- The Aerothermal Group has announced new research which found pretreating black bag municipal waste in an autoclave before processing it through anaerobic digestion could increase methane generation by more than 300%, while reducing the amount of material requiring disposal.
- According to researchers, the autoclave is able to "facilitate the co-processing and blending of different types of waste, since it pasteurizes, homogenizes and hydrolyzes the feedstock in one simple and highly effective process," Environmental Leader reported.
- Multiple tests were run on different samples of MSW feedstock. Tests results revealed that autoclaving gives a gas yield of 150m3/metric ton, which doubles the target of 65m3/metric ton of waste. Autoclaved materials overall increased the amount of waste that could be digested, while also increasing the amount of gas yielded.
Anaerobic digestion has been an increasing trend among the waste industry, as more companies and municipalities wish to combat organic and food waste. In September, Connecticut officials granted the first permit for a new anaerobic digestion facility to be built in Bridgeport, while American Organic Energy announced a $40 million anaerobic digester project on Long Island, NY. In August, CR&R Waste and Recycling Services announced that it would build a $100 million anaerobic digester complex in Perris, CA.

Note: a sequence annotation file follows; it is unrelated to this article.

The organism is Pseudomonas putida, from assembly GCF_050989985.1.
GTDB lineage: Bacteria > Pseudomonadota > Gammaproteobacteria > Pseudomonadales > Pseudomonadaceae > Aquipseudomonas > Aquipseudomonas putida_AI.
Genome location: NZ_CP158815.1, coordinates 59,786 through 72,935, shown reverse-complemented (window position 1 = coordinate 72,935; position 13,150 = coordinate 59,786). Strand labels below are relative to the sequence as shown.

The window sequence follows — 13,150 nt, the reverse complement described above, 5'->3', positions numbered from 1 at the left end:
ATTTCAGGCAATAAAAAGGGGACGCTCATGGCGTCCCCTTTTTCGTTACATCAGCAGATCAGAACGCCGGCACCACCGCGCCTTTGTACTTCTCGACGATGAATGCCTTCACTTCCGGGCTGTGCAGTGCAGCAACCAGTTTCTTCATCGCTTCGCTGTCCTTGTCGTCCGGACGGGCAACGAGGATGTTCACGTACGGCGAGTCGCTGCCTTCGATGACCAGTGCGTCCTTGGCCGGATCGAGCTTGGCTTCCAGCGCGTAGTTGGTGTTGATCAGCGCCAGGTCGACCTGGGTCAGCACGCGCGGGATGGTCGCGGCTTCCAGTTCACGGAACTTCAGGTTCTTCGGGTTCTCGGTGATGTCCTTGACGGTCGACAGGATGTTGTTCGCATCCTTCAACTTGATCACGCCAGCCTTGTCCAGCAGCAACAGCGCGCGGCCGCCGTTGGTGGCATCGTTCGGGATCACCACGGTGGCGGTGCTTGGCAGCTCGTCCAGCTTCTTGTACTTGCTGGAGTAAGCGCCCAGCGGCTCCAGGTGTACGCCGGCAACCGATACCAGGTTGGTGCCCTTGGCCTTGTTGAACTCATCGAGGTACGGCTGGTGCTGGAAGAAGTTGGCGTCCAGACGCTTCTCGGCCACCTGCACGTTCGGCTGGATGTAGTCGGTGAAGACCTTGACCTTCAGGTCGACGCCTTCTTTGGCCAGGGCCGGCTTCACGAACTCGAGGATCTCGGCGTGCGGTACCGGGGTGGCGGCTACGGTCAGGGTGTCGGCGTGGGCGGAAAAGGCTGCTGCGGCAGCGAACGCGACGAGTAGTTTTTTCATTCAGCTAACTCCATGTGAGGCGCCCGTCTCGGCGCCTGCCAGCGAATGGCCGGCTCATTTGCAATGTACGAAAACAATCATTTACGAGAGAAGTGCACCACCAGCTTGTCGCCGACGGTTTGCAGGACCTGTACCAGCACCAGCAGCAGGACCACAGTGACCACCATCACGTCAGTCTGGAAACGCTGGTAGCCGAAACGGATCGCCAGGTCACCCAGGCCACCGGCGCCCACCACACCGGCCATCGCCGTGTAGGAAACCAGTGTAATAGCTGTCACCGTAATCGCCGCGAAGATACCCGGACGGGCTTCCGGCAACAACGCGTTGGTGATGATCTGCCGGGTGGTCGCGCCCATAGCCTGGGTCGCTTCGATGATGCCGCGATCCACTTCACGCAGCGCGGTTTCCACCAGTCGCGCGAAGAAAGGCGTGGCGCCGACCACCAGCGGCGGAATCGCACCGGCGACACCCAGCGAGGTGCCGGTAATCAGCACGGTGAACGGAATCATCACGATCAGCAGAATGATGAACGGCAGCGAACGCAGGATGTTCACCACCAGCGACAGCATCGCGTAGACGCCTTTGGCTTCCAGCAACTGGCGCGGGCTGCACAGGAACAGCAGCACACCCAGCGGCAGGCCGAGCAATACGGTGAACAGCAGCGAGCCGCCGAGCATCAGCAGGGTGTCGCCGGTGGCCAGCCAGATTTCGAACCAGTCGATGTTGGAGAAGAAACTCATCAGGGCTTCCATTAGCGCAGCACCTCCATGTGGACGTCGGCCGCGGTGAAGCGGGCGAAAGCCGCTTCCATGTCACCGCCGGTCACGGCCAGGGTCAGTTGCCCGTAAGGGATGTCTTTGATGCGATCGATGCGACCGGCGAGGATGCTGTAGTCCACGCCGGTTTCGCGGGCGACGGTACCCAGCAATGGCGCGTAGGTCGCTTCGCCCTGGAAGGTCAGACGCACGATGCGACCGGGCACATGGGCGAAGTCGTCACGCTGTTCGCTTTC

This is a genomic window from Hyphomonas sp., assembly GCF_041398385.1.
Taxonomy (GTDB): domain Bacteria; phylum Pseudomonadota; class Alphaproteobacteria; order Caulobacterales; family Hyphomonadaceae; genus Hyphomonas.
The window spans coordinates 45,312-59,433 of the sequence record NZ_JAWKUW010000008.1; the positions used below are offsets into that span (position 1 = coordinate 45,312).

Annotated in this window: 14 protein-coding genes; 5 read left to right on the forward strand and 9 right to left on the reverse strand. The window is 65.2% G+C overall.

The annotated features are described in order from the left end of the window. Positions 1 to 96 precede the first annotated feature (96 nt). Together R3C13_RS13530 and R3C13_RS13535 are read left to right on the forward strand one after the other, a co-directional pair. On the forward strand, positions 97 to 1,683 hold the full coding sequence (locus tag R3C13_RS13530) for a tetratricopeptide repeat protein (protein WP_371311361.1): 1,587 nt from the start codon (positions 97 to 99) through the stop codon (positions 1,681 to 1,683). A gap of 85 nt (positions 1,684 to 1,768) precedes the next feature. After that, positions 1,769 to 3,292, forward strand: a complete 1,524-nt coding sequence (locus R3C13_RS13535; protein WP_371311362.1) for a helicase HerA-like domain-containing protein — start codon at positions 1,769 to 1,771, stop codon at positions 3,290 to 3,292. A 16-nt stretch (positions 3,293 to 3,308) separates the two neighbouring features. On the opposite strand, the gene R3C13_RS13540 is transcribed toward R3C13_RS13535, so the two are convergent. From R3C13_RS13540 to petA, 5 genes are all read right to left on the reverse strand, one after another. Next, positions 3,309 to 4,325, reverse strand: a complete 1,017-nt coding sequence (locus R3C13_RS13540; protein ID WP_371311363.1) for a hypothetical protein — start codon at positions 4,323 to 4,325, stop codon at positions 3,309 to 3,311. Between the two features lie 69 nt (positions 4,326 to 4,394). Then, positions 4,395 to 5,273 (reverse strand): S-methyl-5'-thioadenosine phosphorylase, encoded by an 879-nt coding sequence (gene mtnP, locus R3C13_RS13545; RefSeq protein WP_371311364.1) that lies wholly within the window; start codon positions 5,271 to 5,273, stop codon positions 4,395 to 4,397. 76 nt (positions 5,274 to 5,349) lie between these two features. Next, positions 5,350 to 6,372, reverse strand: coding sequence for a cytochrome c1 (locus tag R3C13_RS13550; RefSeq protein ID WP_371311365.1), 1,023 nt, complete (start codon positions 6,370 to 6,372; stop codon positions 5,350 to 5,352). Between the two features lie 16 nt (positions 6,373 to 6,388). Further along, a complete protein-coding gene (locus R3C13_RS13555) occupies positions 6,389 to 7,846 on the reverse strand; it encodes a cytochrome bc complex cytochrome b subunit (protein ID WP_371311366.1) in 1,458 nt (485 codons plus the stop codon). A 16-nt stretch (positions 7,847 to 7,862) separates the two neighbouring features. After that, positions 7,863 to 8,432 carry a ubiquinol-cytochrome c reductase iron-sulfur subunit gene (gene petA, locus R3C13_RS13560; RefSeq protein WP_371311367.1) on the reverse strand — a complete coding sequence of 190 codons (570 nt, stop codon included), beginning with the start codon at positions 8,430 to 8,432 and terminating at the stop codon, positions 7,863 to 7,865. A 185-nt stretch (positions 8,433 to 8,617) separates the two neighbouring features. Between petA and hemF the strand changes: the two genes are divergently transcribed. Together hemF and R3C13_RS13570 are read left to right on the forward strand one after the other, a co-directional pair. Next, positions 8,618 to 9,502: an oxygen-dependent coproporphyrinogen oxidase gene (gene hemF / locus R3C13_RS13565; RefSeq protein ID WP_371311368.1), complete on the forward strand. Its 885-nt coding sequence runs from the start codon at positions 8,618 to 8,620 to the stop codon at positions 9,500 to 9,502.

"A cow — as you remember from high school biology — has four stomachs, eats hay and out the back end comes methane and fertilizer," said CR&R civil engineer Mike Silva to The Press Enterprise when describing the digester. "So we use the exact same microbes, but we’re commercializing it."
The diversion of organic waste from the landfill is enormously important, as the waste increases greenhouse gas levels and damages the environment. By developing ways to make anaerobic digestion more effective, researchers are doing their part to keep waste disposal safe and economically reasonable.